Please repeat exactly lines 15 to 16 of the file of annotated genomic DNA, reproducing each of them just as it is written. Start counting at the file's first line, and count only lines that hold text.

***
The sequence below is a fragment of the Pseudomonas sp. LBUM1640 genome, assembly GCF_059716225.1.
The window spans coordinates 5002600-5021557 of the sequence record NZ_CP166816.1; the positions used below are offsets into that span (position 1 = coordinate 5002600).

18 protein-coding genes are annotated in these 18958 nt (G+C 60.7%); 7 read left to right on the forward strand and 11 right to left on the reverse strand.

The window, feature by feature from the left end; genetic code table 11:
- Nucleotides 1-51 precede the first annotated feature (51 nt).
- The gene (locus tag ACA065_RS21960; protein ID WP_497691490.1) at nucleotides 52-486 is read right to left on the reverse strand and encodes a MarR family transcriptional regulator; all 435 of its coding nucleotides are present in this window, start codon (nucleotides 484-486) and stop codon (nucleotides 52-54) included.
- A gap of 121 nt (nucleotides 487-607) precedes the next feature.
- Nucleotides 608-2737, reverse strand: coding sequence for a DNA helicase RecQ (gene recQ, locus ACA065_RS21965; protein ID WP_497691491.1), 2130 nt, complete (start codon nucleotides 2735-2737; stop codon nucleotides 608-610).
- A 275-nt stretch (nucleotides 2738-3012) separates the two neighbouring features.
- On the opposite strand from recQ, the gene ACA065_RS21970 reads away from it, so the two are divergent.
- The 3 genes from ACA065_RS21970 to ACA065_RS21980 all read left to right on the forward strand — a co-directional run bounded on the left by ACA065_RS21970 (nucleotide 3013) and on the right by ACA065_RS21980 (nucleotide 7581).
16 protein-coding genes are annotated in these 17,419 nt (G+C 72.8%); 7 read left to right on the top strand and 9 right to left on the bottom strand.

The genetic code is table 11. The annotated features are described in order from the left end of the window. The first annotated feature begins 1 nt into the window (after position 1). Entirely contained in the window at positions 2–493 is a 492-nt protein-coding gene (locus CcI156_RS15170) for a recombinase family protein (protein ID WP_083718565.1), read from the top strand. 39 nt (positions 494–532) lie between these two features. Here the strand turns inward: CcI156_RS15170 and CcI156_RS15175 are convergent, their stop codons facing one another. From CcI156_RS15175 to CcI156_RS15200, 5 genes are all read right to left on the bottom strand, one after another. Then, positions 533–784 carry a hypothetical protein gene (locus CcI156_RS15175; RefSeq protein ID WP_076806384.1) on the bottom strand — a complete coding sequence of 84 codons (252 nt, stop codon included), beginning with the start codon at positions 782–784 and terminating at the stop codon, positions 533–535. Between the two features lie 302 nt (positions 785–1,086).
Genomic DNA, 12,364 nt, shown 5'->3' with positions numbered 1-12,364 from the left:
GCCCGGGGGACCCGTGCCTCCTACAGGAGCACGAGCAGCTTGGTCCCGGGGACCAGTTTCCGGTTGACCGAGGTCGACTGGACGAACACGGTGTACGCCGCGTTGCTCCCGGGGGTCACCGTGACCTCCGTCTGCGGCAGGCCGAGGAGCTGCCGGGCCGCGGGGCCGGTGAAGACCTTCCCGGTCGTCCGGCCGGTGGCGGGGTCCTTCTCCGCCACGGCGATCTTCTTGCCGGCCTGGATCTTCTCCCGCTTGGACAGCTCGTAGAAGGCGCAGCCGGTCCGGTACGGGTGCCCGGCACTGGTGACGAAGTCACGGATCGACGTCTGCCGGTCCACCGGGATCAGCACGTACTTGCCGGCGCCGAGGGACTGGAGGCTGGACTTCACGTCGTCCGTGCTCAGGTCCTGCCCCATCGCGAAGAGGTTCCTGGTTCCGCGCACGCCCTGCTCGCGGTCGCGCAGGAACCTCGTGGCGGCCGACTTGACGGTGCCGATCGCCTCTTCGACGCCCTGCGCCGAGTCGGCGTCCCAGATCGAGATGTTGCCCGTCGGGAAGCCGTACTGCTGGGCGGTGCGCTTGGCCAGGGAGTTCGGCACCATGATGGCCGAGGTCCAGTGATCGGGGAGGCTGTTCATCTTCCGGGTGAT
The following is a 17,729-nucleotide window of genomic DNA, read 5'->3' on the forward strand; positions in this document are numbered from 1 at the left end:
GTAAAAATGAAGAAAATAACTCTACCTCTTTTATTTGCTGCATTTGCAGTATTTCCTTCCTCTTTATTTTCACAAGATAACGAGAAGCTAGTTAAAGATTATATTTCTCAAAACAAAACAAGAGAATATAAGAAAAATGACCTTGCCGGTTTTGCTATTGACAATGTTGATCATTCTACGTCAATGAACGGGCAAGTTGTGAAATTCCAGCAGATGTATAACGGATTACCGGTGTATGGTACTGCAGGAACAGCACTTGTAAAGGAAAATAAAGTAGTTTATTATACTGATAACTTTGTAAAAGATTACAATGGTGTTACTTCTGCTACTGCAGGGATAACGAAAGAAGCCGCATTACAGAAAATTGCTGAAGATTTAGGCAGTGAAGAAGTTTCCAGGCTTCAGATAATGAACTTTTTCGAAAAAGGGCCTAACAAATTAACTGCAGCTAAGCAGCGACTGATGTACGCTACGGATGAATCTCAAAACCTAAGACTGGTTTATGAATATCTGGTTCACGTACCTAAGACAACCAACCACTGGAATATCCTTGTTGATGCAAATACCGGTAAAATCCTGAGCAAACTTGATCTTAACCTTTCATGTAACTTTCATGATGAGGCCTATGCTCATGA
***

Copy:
GCCCGGGGGACCCGTGCCTCCTACAGGAGCACGAGCAGCTTGGTCCCGGGGACCAGTTTCCGGTTGACCGAGGTCGACTGGACGAACACGGTGTACGCCGCGTTGCTCCCGGGGGTCACCGTGACCTCCGTCTGCGGCAGGCCGAGGAGCTGCCGGGCCGCGGGGCCGGTGAAGACCTTCCCGGTCGTCCGGCCGGTGGCGGGGTCCTTCTCCGCCACGGCGATCTTCTTGCCGGCCTGGATCTTCTCCCGCTTGGACAGCTCGTAGAAGGCGCAGCCGGTCCGGTACGGGTGCCCGGCACTGGTGACGAAGTCACGGATCGACGTCTGCCGGTCCACCGGGATCAGCACGTACTTGCCGGCGCCGAGGGACTGGAGGCTGGACTTCACGTCGTCCGTGCTCAGGTCCTGCCCCATCGCGAAGAGGTTCCTGGTTCCGCGCACGCCCTGCTCGCGGTCGCGCAGGAACCTCGTGGCGGCCGACTTGACGGTGCCGATCGCCTCTTCGACGCCCTGCGCCGAGTCGGCGTCCCAGATCGAGATGTTGCCCGTCGGGAAGCCGTACTGCTGGGCGGTGCGCTTGGCCAGGGAGTTCGGCACCATGATGGCCGAGGTCCAGTGATCGGGGAGGCTGTTCATCTTCCGGGTGAT
The following is a 17,729-nucleotide window of genomic DNA, read 5'->3' on the forward strand; positions in this document are numbered from 1 at the left end: